If you've done any sort of work at all with repairing or diagnosing Apple products it becomes evident almost half the time at a prima face glance that someone is lying. If a device really has been dunked in water, or dropped onto a hard surface you can deny it all you want, but the truth is right there in front of you. I understand no one likes having bad things happen to them, and most of the time the damage is unintentional ... just man up to it, and you're half way to a better experience when you go in for service.

I can't even count how many times I would open up computers or iPods and all the components would either be completely corroded or still covered in moisture, and the owners who get angry and continue to emphatically deny their device had ever come in contact with liquid. Its one thing when its an ambigous reading on a moisture sensor ... its another when theres a half cup of water still inside your device. They would swear up and down it had never been within a thousand miles of water, and I was trying to "cheat" them. Thats not exactly the best way to get someone to want to help you ...

Others are more comical yet more annoying. There was a person who brought in their three year, four month old computer that had been smashed into pieces, and then proceeded to tell us that not only was Apple to blame for it, but we also had to replace it with a brand new 15" MacBook Pro (she had a 15" PowerBook) and recover all the data and preinstall all her lost programs. We when we confronted her with the fact her computer had no AppleCare on it, that even if it had been covered by AppleCare; 1) AppleCare wouldn't cover accidental damage, and 2) any AppleCare she could have purchased for it would have expired four months prior. She became belligerent and started a diatribe about how Apple had "cheated" her, and it was ridiculous, and she was going to sue us personally and Apple ... blah. blah, blah.

Her view might seem melodramatic, but it is rather evocative of a common trend of customer who bring their devices in for repair -- the attitude that someone bad happened to their device that isn't covered under warranty, but Apple should still be required to fix it for free. And we're talking about some pretty spectacular and comprehensive damage in some cases. I found that car analogies tended to work quite well in getting the point across. I told this woman, "Could you buy a new car from a dealer, drive it for three years and four months, then get in an accident and take it back to the dealer and damand that they fix it for free?" Then she started going off on how cars have insurance and that AppleCare is like insurance, so it should be covered. Of course, then I had to point out that car insurance is specifically designed for covering accidents whereas AppleCare was simply an extension (not indefinite) of the factory warranty. "It's not like you can buy an iMac, walk out the door, then smash it on the sidewalk, walk back in, and say 'I'd like to have to repaired for free.'" "Why not?" she said. "Because accidental damage is not covered by AppleCare." She insightfully responded, "so if I intentionally damage my computer I AM covered!" "No," I said "if you intentionally damage your computer you're an idiot."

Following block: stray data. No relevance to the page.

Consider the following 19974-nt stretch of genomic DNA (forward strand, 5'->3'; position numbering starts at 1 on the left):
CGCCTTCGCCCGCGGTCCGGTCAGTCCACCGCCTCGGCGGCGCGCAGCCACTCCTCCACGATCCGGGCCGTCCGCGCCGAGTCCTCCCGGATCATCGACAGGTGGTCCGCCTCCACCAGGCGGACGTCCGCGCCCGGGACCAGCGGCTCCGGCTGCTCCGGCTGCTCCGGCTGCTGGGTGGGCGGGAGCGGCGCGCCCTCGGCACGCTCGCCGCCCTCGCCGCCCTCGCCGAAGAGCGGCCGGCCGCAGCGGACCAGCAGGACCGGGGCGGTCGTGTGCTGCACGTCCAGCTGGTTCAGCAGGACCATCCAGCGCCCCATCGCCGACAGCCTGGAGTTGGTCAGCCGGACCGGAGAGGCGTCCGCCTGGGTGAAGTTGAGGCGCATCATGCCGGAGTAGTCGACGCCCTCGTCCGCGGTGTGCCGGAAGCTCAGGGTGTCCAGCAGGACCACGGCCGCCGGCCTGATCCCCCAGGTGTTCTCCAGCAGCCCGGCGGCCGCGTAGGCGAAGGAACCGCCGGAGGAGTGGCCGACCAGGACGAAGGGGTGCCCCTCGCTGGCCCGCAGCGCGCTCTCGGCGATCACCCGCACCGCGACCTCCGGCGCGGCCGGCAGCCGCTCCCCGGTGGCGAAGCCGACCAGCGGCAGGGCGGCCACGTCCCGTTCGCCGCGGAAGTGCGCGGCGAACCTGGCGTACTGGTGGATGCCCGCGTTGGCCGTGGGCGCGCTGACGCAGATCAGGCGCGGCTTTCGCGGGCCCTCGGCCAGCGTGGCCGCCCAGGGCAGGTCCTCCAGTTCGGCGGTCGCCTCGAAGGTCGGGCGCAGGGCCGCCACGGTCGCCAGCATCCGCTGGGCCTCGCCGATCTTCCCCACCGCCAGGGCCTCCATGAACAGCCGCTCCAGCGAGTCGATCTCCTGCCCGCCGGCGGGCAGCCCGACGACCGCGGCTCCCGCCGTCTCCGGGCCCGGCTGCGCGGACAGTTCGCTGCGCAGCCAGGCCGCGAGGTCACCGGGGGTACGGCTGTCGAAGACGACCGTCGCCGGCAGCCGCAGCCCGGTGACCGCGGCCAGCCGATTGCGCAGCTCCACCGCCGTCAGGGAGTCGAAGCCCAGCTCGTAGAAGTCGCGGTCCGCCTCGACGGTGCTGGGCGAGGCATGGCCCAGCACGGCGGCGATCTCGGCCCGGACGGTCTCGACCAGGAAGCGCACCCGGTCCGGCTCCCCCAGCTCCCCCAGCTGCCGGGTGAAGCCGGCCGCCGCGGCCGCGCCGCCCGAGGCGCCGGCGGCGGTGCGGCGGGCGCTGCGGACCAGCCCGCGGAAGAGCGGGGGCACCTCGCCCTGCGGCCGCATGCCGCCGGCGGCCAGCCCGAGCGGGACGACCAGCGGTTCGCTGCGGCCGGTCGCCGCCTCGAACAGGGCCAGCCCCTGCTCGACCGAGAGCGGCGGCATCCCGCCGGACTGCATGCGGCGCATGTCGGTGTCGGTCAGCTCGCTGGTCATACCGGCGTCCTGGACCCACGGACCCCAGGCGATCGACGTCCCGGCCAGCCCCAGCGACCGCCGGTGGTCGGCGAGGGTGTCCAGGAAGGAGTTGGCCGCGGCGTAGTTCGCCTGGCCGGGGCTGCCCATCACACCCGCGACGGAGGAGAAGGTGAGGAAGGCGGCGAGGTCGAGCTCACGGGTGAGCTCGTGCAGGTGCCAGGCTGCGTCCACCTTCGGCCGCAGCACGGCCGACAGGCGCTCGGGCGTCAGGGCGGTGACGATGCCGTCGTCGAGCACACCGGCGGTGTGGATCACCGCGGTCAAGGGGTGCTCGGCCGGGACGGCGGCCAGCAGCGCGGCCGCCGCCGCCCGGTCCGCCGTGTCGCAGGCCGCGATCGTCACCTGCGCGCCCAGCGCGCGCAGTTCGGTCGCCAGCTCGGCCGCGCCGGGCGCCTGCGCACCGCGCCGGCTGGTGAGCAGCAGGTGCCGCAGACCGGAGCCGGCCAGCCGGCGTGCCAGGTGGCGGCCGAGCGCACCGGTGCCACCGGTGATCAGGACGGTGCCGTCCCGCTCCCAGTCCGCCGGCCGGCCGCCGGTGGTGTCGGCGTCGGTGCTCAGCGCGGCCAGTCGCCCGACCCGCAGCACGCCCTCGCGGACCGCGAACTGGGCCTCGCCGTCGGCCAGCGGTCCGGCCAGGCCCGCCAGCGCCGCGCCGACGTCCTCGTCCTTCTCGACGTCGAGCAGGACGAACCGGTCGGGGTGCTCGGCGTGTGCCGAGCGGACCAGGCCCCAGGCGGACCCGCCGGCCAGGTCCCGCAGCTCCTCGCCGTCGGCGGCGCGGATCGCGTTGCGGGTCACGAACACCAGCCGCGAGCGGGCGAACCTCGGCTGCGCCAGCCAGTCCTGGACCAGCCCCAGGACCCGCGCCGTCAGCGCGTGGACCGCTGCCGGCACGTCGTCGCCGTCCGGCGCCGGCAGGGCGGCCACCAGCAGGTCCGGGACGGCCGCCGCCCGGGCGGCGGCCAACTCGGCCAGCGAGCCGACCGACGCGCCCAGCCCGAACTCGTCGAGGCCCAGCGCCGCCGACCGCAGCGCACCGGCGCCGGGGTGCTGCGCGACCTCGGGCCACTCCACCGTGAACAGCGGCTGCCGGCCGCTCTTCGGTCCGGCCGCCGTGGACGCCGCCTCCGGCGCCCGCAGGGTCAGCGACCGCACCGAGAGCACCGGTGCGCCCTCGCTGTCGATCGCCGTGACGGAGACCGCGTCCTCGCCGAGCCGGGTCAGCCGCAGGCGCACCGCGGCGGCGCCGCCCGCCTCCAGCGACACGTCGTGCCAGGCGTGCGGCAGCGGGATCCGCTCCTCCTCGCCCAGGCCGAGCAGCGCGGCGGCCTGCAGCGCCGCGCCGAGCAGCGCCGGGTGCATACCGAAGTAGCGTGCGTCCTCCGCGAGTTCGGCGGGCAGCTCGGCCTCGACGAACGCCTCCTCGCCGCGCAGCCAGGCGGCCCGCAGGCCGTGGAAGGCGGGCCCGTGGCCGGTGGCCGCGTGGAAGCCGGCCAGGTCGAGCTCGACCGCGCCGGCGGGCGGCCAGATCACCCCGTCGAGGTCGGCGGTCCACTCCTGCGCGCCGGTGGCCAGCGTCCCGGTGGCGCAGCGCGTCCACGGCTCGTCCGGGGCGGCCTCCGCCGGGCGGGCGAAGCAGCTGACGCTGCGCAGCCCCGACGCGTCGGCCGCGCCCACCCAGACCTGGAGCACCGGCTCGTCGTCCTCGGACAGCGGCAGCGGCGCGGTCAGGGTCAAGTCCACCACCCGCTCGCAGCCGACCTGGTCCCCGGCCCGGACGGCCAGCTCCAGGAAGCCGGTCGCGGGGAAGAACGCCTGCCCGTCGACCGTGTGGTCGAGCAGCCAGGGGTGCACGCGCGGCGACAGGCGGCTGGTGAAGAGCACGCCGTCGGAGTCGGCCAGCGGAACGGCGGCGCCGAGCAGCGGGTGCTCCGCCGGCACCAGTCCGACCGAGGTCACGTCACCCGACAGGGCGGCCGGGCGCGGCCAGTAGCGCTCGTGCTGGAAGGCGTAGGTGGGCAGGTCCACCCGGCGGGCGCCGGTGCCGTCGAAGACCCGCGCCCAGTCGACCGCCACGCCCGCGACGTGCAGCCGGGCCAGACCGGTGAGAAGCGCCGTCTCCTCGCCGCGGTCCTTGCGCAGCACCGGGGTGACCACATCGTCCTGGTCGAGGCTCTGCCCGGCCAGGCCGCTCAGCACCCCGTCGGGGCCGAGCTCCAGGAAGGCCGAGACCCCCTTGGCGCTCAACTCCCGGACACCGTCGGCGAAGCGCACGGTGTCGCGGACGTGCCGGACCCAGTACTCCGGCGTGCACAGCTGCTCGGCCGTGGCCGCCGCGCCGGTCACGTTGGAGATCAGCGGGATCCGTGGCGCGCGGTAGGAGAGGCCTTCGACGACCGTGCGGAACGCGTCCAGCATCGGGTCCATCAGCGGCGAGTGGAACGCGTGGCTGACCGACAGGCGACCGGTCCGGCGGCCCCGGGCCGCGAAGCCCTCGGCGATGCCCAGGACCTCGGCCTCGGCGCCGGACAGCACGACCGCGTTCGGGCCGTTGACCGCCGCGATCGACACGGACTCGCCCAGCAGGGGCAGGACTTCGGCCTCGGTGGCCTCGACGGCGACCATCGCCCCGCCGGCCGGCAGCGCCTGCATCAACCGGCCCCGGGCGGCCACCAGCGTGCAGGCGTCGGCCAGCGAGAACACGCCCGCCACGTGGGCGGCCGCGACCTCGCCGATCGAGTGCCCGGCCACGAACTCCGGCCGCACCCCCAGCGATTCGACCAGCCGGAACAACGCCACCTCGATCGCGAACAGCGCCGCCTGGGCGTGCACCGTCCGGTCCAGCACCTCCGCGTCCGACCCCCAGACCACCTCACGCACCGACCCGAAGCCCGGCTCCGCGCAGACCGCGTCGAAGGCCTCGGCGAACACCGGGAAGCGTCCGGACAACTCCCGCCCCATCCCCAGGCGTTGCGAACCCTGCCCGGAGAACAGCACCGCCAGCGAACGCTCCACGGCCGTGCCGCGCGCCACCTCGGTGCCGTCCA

THESE are the type of people that cause Apple to take these actions, and they are far more common than you might believe. It was far more refreshing, and I was more inclined to help the ones that would at least tell the truth -- sometimes though the damage was so extensive there wasn't any way to help them.

If you go in and say, "Look, I know this isn't covered, but I was using my iPod and I dropped it, and now the touch interface doesn't work anymore." 9 times out of 10 the genius will try everything they can think of to fix it (within what they're allowed to do). If you come in and say "I bought this last week and now the touch screen doesn't work anymore, and you better fix it for free (even though you know you dropped it" the genius will only do as much as is required, and send you on your way with your broken iPod.

Usually, people who do or have stupid things happen to their things will find some way to blame it all on someone else no matter how much it was their own fault. I can remember;

1) The lady who tried to convince me her soft plastic cover for her solid aluminum MacBook Pro had caused the uniform 15 degree bend down the center of her computer.